Establishing commodity cooperatives – promoter philosophy, leadership and cooperative rules
[Editor’s Note: This is part 6 of a 7-part series on commodity cooperatives in drought prone regions, originally authored as a pre-published paper by Dr. Trilochan Sastry (Academic Dean, IIM-Bangalore and social entrepreneur/activist). Dr. Sastry is shaping a new model for farmer owned-and-run commodity cooperatives in Andhra Pradesh through Center for Collective Development (CCD), a Hyderabad-based NGO he founded in 2003. Part 5 in this series was Establishing commodity cooperatives – crucial role of member stakes.]
- Part 1: Commodity cooperatives in drought prone regions
- Part 2: How commodity cooperatives differ from milk or sugar cooperatives
- Part 3: Social mobilization in commodity cooperatives
- Part 4: Perils of using funds to mobilize people
- Part 5: Crucial role of member stakes
Philosophy of promoter and Capacity building
Very often the promoting organization, in its anxiety to avoid mistakes, takes charge of operations and decisions. It takes control of procurement, quality assessment, storage, and decisions on marketing. Such an approach puts severe strain on the promoters since they cannot be present at the same time in several villages during the harvest season. Either the work suffers or they are not able to expand their coverage of villages or their costs go up.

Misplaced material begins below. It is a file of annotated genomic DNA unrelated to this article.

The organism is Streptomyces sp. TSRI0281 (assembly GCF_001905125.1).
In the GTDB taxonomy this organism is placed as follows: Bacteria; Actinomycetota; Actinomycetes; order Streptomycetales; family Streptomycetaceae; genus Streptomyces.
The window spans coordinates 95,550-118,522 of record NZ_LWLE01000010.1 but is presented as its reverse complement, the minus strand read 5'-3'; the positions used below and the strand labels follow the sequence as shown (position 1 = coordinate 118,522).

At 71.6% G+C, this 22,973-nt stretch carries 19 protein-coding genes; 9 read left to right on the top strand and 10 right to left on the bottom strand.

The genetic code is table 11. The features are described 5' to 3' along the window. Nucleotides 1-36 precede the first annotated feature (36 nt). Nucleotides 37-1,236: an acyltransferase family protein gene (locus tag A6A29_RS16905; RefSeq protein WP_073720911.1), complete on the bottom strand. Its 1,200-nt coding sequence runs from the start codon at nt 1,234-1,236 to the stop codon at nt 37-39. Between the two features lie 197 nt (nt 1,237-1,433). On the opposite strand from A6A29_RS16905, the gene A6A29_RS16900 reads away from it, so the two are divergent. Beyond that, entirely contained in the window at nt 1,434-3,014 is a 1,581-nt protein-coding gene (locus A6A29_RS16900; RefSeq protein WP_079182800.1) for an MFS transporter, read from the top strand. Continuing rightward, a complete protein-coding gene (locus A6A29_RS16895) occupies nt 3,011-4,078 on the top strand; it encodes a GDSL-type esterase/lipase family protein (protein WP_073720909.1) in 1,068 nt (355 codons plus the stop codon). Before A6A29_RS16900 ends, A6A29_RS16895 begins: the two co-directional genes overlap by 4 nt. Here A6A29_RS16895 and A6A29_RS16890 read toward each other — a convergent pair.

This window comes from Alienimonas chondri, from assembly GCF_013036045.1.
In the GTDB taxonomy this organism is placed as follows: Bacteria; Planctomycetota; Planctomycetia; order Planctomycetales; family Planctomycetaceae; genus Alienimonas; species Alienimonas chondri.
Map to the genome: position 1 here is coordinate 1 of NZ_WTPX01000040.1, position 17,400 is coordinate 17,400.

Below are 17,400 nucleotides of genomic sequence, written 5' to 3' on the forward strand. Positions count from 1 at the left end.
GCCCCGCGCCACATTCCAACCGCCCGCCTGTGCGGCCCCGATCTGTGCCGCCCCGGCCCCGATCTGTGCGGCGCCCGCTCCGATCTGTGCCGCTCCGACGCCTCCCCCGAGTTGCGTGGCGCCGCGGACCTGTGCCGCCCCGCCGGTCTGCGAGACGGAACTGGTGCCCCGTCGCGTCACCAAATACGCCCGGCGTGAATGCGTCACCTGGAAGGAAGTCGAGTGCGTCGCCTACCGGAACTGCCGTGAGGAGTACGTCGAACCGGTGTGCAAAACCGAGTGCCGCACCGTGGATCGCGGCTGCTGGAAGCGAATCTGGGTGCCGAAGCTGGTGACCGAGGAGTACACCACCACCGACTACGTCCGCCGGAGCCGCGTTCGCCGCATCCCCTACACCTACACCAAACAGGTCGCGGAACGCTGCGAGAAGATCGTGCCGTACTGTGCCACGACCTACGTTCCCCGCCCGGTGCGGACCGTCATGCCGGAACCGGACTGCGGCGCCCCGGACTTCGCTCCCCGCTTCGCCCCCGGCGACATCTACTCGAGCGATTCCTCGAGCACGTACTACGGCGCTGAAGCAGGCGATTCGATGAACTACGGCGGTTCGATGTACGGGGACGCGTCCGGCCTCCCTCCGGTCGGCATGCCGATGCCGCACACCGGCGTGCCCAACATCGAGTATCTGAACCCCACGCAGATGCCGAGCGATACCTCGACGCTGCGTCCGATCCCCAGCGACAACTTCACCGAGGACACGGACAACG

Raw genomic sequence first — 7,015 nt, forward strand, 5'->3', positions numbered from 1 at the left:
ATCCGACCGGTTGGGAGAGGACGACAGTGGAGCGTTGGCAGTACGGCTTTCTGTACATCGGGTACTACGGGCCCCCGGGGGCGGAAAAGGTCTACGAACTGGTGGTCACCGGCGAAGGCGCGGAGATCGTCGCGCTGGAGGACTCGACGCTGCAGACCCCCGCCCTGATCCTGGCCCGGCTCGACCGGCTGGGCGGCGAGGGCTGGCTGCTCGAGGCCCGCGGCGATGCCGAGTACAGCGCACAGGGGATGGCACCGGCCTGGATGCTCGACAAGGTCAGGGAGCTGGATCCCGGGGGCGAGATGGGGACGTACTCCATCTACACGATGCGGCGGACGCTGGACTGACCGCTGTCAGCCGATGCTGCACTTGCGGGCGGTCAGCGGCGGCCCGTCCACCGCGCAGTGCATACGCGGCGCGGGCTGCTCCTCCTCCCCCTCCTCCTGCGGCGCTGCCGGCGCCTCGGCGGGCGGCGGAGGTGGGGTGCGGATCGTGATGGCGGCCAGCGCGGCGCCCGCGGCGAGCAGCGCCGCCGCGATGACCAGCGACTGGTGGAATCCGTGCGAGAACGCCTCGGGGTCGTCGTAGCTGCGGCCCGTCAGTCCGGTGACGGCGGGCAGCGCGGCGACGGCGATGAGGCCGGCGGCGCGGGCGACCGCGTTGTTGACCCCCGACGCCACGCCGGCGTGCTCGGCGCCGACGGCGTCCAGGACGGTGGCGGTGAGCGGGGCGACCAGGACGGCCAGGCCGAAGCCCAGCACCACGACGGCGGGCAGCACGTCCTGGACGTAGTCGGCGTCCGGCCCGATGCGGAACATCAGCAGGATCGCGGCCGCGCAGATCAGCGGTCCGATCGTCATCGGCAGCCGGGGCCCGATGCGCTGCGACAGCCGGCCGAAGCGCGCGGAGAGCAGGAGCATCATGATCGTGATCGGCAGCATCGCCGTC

It is perhaps better from the early stage to make clear what the promoter will do and will not do. This brings up the crucial role of capacity building. A lot of time and resources have to be put into training members and their leaders on what cooperatives are, how they work, the bye laws, the rights and duties of both the members and leaders. In addition, training is required on the business aspects as well â€“ keeping accounts, finance, storage practices, quality assessment, purchase norms from members, price movements, and marketing. In addition to all this training on an ongoing basis, exposure visits to successful cooperatives motivates new members and their leaders tremendously. Once they see that other farmers like them are able to run such cooperatives and are getting huge benefits, they think they too can do it.